Between 1904 and 1914, 40,000 Jews immigrated mainly from Russia to southwestern Syria following pogroms and outbreaks of anti-Semitism in that country. This group, greatly influenced by socialist ideals, established the first kibbutz, Degania Alef, in 1909 and formed self-defense organizations, such as Hashomer, to counter increasing Arab hostility and to help Jews to protect their communities from Arab marauders.[15] The suburb of Jaffa, Ahuzat Bayit, established at this time, grew into the city of Tel Aviv. During this period, some of the underpinnings of an independent nation-state arose: The national language Hebrew was revived; newspapers and literature written in Hebrew published; political parties and workers organizations were established. The First World War effectively ended the period of the Second Aliyah.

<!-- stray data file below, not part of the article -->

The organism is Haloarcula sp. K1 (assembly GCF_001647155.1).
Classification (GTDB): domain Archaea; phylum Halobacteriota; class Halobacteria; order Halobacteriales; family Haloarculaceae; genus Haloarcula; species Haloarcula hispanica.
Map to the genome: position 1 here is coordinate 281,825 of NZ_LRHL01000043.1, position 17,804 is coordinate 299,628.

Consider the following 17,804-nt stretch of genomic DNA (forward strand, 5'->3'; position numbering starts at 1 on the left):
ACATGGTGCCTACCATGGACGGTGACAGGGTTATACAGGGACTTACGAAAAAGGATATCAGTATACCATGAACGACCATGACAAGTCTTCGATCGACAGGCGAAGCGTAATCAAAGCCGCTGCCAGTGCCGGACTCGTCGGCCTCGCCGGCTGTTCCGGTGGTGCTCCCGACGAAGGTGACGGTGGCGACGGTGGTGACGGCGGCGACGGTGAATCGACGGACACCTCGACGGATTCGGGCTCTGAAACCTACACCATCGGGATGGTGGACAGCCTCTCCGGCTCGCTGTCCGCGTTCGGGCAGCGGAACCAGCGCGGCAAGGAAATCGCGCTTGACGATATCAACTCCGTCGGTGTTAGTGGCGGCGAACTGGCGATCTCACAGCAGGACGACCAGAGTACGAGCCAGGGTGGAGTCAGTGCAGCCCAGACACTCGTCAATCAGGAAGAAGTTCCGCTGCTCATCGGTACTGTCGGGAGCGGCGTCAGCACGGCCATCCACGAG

Third Aliyah (1919–1923)

Main article: Third Aliyah

Between 1919 and 1923, 40,000 Jews, mainly from the Russian Empire arrived in the wake of World War I and the British mandate of Palestine; the establishment of the Mandate, and the Balfour Declaration. Many of these were pioneers, known as halutzim, trained in agriculture and capable of establishing self-sustaining economies. In spite of immigration quotas established by the British administration, the population of Jews reached 90,000 by the end of this period. The Jezreel Valley and the Hefer Plain marshes were drained and converted to agricultural use. Additional national institutions arose: The Histadrut (General Labor Federation); an elected assembly; national council; and the Haganah, the forerunner of the Israel Defense Forces.

Fourth Aliyah (1924–1929)

Main article: Fourth Aliyah